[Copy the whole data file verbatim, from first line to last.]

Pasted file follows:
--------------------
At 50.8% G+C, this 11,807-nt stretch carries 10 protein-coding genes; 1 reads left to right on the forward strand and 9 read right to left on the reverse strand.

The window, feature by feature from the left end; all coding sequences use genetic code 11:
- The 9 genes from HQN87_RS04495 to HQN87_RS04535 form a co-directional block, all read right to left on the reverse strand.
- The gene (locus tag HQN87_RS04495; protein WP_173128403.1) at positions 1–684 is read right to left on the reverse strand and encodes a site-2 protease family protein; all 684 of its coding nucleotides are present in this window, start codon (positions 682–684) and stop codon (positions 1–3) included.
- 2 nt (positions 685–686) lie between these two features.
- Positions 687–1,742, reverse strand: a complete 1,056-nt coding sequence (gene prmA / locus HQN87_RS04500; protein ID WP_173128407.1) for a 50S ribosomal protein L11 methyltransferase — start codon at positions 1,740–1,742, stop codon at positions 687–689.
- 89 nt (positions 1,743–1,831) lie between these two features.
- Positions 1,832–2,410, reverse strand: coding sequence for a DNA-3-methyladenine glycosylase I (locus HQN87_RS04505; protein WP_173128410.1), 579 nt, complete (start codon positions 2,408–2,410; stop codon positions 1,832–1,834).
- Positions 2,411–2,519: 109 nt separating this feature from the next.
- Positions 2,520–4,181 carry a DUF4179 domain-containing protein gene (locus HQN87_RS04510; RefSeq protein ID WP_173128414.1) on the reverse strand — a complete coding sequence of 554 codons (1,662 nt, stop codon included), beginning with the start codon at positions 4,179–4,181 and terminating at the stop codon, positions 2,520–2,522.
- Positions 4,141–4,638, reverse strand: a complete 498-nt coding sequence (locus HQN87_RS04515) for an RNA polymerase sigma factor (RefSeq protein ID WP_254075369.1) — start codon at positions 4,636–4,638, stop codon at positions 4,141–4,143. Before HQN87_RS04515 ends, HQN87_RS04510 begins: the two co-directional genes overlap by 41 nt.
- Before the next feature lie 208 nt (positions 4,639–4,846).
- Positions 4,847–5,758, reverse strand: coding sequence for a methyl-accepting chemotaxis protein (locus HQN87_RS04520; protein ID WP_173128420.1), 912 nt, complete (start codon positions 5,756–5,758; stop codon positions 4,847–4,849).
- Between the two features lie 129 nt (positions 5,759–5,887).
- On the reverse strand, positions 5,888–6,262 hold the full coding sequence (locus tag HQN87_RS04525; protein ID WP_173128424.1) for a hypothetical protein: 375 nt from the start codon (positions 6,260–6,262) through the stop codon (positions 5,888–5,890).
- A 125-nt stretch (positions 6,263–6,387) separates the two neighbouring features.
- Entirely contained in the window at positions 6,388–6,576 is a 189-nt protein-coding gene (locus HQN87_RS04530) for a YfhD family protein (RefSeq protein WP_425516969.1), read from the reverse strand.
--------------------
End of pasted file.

At 50.8% G+C, this 11,807-nt stretch carries 10 protein-coding genes; 1 reads left to right on the forward strand and 9 read right to left on the reverse strand.

The window, feature by feature from the left end; all coding sequences use genetic code 11:
- The 9 genes from HQN87_RS04495 to HQN87_RS04535 form a co-directional block, all read right to left on the reverse strand.
- The gene (locus tag HQN87_RS04495; protein WP_173128403.1) at positions 1–684 is read right to left on the reverse strand and encodes a site-2 protease family protein; all 684 of its coding nucleotides are present in this window, start codon (positions 682–684) and stop codon (positions 1–3) included.
- 2 nt (positions 685–686) lie between these two features.
- Positions 687–1,742, reverse strand: a complete 1,056-nt coding sequence (gene prmA / locus HQN87_RS04500; protein ID WP_173128407.1) for a 50S ribosomal protein L11 methyltransferase — start codon at positions 1,740–1,742, stop codon at positions 687–689.
- 89 nt (positions 1,743–1,831) lie between these two features.
- Positions 1,832–2,410, reverse strand: coding sequence for a DNA-3-methyladenine glycosylase I (locus HQN87_RS04505; protein WP_173128410.1), 579 nt, complete (start codon positions 2,408–2,410; stop codon positions 1,832–1,834).
- Positions 2,411–2,519: 109 nt separating this feature from the next.
- Positions 2,520–4,181 carry a DUF4179 domain-containing protein gene (locus HQN87_RS04510; RefSeq protein ID WP_173128414.1) on the reverse strand — a complete coding sequence of 554 codons (1,662 nt, stop codon included), beginning with the start codon at positions 4,179–4,181 and terminating at the stop codon, positions 2,520–2,522.
- Positions 4,141–4,638, reverse strand: a complete 498-nt coding sequence (locus HQN87_RS04515) for an RNA polymerase sigma factor (RefSeq protein ID WP_254075369.1) — start codon at positions 4,636–4,638, stop codon at positions 4,141–4,143. Before HQN87_RS04515 ends, HQN87_RS04510 begins: the two co-directional genes overlap by 41 nt.
- Before the next feature lie 208 nt (positions 4,639–4,846).
- Positions 4,847–5,758, reverse strand: coding sequence for a methyl-accepting chemotaxis protein (locus HQN87_RS04520; protein ID WP_173128420.1), 912 nt, complete (start codon positions 5,756–5,758; stop codon positions 4,847–4,849).
- Between the two features lie 129 nt (positions 5,759–5,887).
- On the reverse strand, positions 5,888–6,262 hold the full coding sequence (locus tag HQN87_RS04525; protein ID WP_173128424.1) for a hypothetical protein: 375 nt from the start codon (positions 6,260–6,262) through the stop codon (positions 5,888–5,890).
- A 125-nt stretch (positions 6,263–6,387) separates the two neighbouring features.
- Entirely contained in the window at positions 6,388–6,576 is a 189-nt protein-coding gene (locus HQN87_RS04530) for a YfhD family protein (RefSeq protein WP_425516969.1), read from the reverse strand.